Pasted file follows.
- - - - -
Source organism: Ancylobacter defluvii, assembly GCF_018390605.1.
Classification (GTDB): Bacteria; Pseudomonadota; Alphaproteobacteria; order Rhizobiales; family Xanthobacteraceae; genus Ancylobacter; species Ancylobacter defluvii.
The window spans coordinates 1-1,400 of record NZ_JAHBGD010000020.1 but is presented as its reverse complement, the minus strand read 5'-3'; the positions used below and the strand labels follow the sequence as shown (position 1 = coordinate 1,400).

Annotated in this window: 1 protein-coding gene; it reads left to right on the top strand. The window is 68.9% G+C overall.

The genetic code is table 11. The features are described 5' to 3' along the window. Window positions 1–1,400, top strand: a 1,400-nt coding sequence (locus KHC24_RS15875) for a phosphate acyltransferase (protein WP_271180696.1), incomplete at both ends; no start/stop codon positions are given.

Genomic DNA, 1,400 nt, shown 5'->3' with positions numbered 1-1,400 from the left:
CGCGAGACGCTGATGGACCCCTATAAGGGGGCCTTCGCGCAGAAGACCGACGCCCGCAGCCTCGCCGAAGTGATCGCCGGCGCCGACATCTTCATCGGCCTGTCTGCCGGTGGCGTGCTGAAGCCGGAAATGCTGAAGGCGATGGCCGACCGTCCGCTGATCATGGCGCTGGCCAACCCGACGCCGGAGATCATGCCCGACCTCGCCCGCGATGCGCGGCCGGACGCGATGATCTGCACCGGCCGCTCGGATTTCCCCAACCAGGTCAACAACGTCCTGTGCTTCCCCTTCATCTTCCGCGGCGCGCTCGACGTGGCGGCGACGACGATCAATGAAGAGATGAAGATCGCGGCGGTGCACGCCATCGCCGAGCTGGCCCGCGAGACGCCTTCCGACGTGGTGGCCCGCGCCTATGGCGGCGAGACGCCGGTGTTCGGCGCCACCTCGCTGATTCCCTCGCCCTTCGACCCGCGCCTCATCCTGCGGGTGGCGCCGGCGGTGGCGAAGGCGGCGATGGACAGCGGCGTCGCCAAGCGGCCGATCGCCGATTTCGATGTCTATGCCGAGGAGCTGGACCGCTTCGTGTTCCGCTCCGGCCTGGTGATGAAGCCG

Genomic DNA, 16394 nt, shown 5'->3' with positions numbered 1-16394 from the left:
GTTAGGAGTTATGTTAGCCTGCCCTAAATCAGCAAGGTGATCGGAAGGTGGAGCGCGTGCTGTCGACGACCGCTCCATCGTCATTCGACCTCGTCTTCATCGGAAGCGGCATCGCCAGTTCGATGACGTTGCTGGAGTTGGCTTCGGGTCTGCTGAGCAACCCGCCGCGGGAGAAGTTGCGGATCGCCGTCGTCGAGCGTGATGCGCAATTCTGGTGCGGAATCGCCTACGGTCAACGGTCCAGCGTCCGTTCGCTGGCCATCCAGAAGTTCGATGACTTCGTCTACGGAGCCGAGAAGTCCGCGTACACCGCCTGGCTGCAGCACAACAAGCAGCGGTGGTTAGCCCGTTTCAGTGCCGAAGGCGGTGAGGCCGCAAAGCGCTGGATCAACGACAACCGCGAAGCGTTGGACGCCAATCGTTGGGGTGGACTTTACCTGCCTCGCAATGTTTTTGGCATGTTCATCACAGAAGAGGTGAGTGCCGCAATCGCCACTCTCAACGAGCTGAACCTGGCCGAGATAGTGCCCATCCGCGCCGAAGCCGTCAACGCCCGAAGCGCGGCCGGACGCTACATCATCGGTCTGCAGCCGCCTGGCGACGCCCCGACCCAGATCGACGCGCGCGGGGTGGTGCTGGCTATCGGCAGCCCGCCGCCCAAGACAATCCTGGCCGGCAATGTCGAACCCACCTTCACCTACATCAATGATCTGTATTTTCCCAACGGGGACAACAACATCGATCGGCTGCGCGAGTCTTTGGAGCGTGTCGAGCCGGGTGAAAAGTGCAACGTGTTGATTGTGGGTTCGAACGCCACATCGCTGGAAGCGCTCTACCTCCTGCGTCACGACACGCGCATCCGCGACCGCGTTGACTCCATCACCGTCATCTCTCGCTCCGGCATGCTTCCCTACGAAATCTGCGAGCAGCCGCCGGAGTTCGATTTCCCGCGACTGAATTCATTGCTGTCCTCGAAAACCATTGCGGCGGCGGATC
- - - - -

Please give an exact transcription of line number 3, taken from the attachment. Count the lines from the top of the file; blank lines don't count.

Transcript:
The window spans coordinates 1-1,400 of record NZ_JAHBGD010000020.1 but is presented as its reverse complement, the minus strand read 5'-3'; the positions used below and the strand labels follow the sequence as shown (position 1 = coordinate 1,400).